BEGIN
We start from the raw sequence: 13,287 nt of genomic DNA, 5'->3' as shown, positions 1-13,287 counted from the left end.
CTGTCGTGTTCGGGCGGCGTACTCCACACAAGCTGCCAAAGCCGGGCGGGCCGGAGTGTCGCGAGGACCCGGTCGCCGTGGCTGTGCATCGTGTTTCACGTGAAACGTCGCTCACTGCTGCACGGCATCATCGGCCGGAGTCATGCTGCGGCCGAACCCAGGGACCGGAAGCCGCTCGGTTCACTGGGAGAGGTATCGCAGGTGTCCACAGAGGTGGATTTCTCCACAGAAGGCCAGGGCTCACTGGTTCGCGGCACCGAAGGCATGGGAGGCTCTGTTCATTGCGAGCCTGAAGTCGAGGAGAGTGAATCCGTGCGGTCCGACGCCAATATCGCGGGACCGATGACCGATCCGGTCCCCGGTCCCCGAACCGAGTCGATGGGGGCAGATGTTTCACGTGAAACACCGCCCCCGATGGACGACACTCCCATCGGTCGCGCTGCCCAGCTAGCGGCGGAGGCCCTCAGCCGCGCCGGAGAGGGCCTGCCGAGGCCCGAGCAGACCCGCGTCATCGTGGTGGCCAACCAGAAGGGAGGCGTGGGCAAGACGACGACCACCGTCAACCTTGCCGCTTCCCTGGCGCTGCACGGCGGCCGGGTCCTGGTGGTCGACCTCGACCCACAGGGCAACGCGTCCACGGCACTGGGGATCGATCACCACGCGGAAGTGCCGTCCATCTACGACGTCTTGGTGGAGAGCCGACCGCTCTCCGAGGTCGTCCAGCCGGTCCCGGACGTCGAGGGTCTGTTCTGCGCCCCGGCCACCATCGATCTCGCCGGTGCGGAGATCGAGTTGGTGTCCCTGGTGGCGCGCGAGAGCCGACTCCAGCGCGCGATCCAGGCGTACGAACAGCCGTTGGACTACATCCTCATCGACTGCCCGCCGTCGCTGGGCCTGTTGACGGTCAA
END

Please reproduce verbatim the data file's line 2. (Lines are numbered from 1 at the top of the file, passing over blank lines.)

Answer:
CTGTCGTGTTCGGGCGGCGTACTCCACACAAGCTGCCAAAGCCGGGCGGGCCGGAGTGTCGCGAGGACCCGGTCGCCGTGGCTGTGCATCGTGTTTCACGTGAAACGTCGCTCACTGCTGCACGGCATCATCGGCCGGAGTCATGCTGCGGCCGAACCCAGGGACCGGAAGCCGCTCGGTTCACTGGGAGAGGTATCGCAGGTGTCCACAGAGGTGGATTTCTCCACAGAAGGCCAGGGCTCACTGGTTCGCGGCACCGAAGGCATGGGAGGCTCTGTTCATTGCGAGCCTGAAGTCGAGGAGAGTGAATCCGTGCGGTCCGACGCCAATATCGCGGGACCGATGACCGATCCGGTCCCCGGTCCCCGAACCGAGTCGATGGGGGCAGATGTTTCACGTGAAACACCGCCCCCGATGGACGACACTCCCATCGGTCGCGCTGCCCAGCTAGCGGCGGAGGCCCTCAGCCGCGCCGGAGAGGGCCTGCCGAGGCCCGAGCAGACCCGCGTCATCGTGGTGGCCAACCAGAAGGGAGGCGTGGGCAAGACGACGACCACCGTCAACCTTGCCGCTTCCCTGGCGCTGCACGGCGGCCGGGTCCTGGTGGTCGACCTCGACCCACAGGGCAACGCGTCCACGGCACTGGGGATCGATCACCACGCGGAAGTGCCGTCCATCTACGACGTCTTGGTGGAGAGCCGACCGCTCTCCGAGGTCGTCCAGCCGGTCCCGGACGTCGAGGGTCTGTTCTGCGCCCCGGCCACCATCGATCTCGCCGGTGCGGAGATCGAGTTGGTGTCCCTGGTGGCGCGCGAGAGCCGACTCCAGCGCGCGATCCAGGCGTACGAACAGCCGTTGGACTACATCCTCATCGACTGCCCGCCGTCGCTGGGCCTGTTGACGGTCAA